Testung des Biofilminhibitors Carolacton im Kariesmodell der Ratte
- Testing the biofilminhibitor carolacton in a caries model in rats
Heinz, Vera Ute; Apel, Christian (Thesis advisor); Conrads, Georg (Thesis advisor)
Dissertation / PhD Thesis
Aachen, Techn. Hochsch., Diss., 2015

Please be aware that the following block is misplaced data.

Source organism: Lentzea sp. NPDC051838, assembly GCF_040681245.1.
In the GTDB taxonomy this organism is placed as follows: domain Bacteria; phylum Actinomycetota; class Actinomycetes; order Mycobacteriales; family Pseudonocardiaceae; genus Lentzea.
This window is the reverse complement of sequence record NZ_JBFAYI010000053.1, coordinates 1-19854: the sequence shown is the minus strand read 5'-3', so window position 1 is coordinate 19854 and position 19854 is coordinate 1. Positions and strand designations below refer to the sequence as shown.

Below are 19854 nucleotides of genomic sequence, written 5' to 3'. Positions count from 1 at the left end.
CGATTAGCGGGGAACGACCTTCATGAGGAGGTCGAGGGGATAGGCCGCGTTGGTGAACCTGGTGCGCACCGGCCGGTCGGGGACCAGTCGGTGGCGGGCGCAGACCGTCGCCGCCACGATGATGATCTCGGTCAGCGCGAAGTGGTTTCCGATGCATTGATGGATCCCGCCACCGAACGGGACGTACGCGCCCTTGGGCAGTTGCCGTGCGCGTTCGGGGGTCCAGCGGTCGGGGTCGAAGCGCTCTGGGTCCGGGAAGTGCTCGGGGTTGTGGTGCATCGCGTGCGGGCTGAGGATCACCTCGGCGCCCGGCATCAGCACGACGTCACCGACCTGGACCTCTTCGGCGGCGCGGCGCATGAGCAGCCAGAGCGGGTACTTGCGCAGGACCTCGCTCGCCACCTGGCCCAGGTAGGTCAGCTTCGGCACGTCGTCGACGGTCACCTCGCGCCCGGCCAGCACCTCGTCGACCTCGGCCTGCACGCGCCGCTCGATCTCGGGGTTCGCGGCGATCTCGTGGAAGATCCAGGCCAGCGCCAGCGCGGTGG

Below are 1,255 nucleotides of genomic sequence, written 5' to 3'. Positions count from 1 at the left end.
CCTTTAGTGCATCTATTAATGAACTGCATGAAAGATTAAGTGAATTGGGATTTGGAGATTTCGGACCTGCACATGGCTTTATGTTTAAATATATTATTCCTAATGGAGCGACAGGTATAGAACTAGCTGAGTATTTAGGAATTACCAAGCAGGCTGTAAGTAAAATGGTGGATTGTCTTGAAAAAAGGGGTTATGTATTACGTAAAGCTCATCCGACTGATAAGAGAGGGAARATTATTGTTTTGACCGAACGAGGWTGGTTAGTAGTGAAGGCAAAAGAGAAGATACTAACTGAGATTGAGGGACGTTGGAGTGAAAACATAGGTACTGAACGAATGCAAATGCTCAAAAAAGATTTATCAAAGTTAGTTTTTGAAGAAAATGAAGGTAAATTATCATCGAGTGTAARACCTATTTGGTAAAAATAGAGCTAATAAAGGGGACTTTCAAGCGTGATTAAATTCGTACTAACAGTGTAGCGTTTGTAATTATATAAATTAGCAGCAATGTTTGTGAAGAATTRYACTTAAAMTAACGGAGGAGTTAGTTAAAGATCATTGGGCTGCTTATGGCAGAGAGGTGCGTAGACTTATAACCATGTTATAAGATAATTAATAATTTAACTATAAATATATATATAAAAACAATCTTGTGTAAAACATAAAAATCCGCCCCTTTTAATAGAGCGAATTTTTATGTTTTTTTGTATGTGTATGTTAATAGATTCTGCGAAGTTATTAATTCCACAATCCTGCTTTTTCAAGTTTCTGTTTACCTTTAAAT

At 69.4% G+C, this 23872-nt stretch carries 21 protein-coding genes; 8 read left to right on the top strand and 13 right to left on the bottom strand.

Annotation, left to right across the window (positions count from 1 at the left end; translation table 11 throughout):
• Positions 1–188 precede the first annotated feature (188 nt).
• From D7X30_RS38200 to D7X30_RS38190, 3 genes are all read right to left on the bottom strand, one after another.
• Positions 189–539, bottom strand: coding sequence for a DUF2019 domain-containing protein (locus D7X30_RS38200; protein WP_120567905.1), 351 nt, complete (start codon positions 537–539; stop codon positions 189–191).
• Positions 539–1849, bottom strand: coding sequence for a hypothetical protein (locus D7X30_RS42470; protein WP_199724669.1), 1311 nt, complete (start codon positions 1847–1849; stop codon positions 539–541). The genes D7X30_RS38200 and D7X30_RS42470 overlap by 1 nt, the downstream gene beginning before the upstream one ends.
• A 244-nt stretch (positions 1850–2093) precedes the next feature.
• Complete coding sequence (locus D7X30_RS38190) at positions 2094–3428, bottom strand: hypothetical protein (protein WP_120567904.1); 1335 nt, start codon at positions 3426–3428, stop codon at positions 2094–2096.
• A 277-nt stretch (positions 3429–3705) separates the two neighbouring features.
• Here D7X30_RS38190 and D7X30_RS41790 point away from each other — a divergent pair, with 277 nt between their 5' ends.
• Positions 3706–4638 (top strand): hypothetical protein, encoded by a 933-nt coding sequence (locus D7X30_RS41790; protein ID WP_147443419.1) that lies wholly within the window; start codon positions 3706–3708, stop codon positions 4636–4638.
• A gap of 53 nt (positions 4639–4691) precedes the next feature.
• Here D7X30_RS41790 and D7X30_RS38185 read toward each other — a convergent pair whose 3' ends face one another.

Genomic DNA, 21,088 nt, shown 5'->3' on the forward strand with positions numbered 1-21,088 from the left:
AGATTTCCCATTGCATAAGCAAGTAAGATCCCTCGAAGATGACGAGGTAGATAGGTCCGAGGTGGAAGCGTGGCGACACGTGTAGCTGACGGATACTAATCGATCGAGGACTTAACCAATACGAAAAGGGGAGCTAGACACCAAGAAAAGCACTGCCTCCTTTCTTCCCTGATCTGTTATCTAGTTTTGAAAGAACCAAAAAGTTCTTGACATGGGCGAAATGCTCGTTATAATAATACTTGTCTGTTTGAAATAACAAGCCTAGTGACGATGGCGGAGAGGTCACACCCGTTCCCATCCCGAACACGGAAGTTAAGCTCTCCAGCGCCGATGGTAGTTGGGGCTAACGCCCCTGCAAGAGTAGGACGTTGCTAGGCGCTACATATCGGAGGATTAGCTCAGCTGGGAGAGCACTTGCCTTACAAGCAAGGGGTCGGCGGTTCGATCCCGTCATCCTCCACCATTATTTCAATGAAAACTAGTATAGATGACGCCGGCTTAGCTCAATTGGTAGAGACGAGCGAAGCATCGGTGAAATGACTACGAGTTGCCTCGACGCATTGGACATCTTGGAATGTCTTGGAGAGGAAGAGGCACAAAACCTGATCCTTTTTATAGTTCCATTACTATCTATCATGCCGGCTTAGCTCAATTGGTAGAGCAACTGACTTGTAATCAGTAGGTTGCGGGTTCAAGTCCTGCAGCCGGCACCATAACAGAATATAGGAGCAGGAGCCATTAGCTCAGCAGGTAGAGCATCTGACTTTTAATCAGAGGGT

The dissertation describes the first application of carolacton in vivo. Carolacton is a biofilm inhibiting substance from Myxobacteria, which has already shown its inhibitory activity in nanomolar concentration in vitro. First we established a caries animal model for testing carolacton. After disinfection and antibiotic treatment, the animals (type Sprague Dawley) were inoculated with Streptococcus mutans, which is well known for playing a major role in the caries development. The in vivo activity of carolacton was tested in two animal trials. In the first experiment it was used as dental varnish and in the second experiment it was used as drinking water additive and mouthwash. In the second experiment fluoride served as positive control for any cariogenic effect. In dentistry fluoride is traditionally used for caries prophylaxis. At the end of the experimental series (duration 67 and 41 days) the molar teeth of the animals and the caries activity were evaluated histological. The evaluation was carried out by methods according to Keyes, Larson and the new developed “Heinz”-scoring method. Statistical data were derived from the histological test result and analyzed by the use of a statistical significance test (ANOVA). With the help of carolacton a reduction of the caries activity should have been achieved. The caries induction was successful in both test-runs. In the first test run by Keyes method a significant difference can be detected between the control-group and the varnish group C (p=0,0069) and the control-group and the varnish group D (without carolacton), too (p=0,0266). By analysis of the single values (E, Ds, Dm, Dx) this significance can be found in the lower dentin layers (Ds, Dm, Dx). No significance can be found in the dental enamel area (E) of all groups (p=0,8723). In the second test run (according to Keyes) a significant difference between the fluoride-group and the carolacton-B-group can be seen (p=0,0245). The analysis of the single values shows a significant difference in the Ds-area (p=0,0005). Another significance can be found between the fluoride-group and the carolacton-A-group (without carolacton) in the Ds-area (p=0,0326). The use of carolacton could not achieve any biofilm inhibiting results in these experiments.